Andrej Košmrlj

Andrej Kosmrlj
Associate Professor
Director of Graduate Studies
Ph.D., Massachusetts Institute of Technology, 2011


D404D Engineering Quadrangle

Faculty Assistant

Melissa Nini

Research Areas

Short Bio

Košmrlj joined the Princeton faculty in 2015, where he works on theoretical and computational research of complex systems ranging from materials science to the physics of living systems. Current research includes the design and mechanics of metamaterials, where the geometrical shape of structures gives rise to unusual material properties. This includes the role of geometry and topology on the mechanics of structures both at the macro-scale and at the micro-scale, where effects of thermal fluctuations and disorder could be important if one wants to design flexible electronics, sensitive force sensors, or micro-actuators. Current research also investigates the role of mechanics in biological systems, such as mechanics in morphogenesis during embryo development. Based on this work, we are currently designing an optogenetic system to make artificial organs. Current research also includes phase separation in multicomponent systems, which has implications for materials science as well as cellular biology.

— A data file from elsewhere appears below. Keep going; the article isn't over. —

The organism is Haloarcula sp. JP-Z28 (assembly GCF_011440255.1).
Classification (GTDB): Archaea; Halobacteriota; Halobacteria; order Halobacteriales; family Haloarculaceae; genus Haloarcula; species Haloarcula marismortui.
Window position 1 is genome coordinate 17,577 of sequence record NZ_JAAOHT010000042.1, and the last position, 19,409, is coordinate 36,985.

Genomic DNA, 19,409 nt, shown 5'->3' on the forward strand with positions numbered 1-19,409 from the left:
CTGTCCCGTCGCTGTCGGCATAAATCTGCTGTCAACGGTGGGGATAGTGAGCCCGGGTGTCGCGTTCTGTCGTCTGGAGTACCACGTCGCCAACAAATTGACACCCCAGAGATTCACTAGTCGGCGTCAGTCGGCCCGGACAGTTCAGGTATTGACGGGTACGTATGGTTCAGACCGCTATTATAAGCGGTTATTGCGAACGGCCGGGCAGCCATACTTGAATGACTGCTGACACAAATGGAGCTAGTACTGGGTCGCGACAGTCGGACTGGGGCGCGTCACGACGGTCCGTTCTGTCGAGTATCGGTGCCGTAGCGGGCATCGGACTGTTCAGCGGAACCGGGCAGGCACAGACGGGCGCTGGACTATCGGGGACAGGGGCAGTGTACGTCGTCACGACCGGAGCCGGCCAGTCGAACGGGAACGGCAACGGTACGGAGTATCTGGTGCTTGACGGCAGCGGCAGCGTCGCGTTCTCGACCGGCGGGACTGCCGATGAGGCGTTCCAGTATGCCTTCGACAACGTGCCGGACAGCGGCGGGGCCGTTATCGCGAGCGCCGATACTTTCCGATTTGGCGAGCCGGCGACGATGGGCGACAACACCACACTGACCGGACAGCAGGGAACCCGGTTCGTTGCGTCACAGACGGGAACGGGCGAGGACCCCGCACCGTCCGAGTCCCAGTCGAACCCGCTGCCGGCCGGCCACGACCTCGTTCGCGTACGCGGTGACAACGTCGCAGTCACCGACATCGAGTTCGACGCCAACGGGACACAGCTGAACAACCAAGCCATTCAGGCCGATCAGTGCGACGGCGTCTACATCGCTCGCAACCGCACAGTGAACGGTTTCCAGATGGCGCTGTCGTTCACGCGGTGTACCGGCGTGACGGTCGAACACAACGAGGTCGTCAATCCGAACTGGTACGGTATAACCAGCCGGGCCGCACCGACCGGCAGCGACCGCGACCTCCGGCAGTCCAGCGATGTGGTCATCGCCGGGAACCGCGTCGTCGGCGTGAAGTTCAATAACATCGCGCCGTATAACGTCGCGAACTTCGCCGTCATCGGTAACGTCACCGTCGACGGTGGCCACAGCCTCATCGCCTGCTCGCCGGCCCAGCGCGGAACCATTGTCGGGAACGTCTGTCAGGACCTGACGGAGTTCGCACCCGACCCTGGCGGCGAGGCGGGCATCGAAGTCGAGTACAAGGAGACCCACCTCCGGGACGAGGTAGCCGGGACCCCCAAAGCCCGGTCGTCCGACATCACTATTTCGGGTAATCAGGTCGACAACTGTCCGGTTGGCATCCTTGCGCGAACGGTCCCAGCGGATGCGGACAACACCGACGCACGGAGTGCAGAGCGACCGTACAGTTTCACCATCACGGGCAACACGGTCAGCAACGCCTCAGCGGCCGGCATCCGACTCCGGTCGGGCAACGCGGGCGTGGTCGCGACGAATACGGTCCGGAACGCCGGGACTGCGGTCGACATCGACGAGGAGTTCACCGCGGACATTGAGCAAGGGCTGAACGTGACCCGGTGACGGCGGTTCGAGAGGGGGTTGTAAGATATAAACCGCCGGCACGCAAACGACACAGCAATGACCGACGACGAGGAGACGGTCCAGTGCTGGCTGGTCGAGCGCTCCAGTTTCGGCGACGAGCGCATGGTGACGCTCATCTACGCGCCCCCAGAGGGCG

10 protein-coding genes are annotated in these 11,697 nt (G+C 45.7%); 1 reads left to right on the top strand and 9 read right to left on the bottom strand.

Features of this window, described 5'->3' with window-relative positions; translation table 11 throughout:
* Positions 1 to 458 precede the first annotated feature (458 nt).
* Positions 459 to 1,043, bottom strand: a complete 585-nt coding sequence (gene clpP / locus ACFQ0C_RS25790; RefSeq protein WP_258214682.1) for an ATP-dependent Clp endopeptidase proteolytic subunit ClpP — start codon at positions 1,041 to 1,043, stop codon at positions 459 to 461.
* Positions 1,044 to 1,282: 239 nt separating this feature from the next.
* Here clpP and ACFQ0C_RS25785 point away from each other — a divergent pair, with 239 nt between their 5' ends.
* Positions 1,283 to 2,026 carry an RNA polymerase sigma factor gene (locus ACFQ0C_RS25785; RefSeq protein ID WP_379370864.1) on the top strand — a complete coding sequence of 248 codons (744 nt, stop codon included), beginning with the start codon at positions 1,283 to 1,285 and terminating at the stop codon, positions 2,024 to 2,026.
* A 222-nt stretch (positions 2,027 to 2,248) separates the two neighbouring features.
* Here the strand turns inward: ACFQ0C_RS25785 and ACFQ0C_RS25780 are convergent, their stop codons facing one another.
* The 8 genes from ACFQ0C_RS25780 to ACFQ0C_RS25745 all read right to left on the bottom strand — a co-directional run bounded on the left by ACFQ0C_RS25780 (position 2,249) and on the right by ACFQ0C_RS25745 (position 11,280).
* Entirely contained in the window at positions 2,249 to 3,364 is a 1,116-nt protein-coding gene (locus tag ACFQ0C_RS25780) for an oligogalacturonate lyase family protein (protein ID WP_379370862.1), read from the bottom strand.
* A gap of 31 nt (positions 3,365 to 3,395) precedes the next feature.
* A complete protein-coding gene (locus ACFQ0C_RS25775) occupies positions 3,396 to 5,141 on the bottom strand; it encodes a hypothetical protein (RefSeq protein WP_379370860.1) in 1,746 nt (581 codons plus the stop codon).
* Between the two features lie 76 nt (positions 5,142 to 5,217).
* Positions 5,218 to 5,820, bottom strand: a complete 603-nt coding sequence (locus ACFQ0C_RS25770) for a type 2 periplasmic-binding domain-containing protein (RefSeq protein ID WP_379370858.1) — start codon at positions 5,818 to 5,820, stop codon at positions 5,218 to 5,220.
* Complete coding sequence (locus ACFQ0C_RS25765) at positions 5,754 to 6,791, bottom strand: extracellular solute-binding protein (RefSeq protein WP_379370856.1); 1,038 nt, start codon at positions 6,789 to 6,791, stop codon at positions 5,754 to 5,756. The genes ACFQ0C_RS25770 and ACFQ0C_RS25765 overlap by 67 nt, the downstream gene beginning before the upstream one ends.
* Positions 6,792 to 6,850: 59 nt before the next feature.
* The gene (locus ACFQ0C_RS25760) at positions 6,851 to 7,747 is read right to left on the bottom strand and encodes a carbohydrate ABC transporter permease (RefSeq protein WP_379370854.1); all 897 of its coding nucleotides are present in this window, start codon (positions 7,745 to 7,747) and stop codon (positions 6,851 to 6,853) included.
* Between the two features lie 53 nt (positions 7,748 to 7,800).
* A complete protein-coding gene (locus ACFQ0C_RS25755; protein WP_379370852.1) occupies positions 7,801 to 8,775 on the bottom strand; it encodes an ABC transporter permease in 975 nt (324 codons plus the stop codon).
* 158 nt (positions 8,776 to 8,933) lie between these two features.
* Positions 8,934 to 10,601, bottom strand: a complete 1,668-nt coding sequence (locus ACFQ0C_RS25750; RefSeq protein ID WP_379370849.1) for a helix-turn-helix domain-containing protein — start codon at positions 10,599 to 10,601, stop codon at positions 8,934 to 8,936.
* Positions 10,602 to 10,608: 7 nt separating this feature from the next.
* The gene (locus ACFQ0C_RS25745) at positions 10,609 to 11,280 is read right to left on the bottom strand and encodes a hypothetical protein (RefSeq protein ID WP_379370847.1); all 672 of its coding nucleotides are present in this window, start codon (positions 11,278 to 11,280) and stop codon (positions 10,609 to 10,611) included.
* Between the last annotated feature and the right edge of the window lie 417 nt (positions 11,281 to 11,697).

In 2006, Košmrlj obtained Diploma (B. Sc.) in Mathematical Physics from the University of Ljubljana, Slovenia. He then moved to the Massachusetts Institute of Technology for his graduate studies in physics, where he was co-advised by Arup Chakraborty and Mehran Kardar. For his Ph.D. thesis, Košmrlj studied the development of an adaptive immune system and its response to infecting microorganisms. After receiving Ph.D. in 2011, Košmrlj became a postdoc with David Nelson at Harvard University, where he worked on the mechanics of thin membranes and metamaterials.